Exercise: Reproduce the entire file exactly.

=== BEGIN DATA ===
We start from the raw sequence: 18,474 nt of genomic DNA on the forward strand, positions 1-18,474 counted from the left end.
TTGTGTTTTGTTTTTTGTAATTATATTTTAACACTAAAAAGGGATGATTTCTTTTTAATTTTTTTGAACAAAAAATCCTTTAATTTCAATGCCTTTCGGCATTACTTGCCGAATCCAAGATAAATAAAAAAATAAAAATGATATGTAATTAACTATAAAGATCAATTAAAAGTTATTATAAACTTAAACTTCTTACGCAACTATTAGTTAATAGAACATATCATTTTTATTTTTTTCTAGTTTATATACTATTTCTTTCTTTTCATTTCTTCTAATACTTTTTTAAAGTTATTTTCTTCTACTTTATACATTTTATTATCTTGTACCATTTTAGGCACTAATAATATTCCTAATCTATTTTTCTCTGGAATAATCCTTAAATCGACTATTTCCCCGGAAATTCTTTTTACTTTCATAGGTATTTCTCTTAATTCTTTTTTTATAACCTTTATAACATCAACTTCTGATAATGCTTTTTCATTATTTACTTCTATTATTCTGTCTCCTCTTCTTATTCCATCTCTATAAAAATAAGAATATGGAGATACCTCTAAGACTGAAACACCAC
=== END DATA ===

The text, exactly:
We start from the raw sequence: 18,474 nt of genomic DNA on the forward strand, positions 1-18,474 counted from the left end.
TTGTGTTTTGTTTTTTGTAATTATATTTTAACACTAAAAAGGGATGATTTCTTTTTAATTTTTTTGAACAAAAAATCCTTTAATTTCAATGCCTTTCGGCATTACTTGCCGAATCCAAGATAAATAAAAAAATAAAAATGATATGTAATTAACTATAAAGATCAATTAAAAGTTATTATAAACTTAAACTTCTTACGCAACTATTAGTTAATAGAACATATCATTTTTATTTTTTTCTAGTTTATATACTATTTCTTTCTTTTCATTTCTTCTAATACTTTTTTAAAGTTATTTTCTTCTACTTTATACATTTTATTATCTTGTACCATTTTAGGCACTAATAATATTCCTAATCTATTTTTCTCTGGAATAATCCTTAAATCGACTATTTCCCCGGAAATTCTTTTTACTTTCATAGGTATTTCTCTTAATTCTTTTTTTATAACCTTTATAACATCAACTTCTGATAATGCTTTTTCATTATTTACTTCTATTATTCTGTCTCCTCTTCTTATTCCATCTCTATAAAAATAAGAATATGGAGATACCTCTAAGACTGAAACACCAC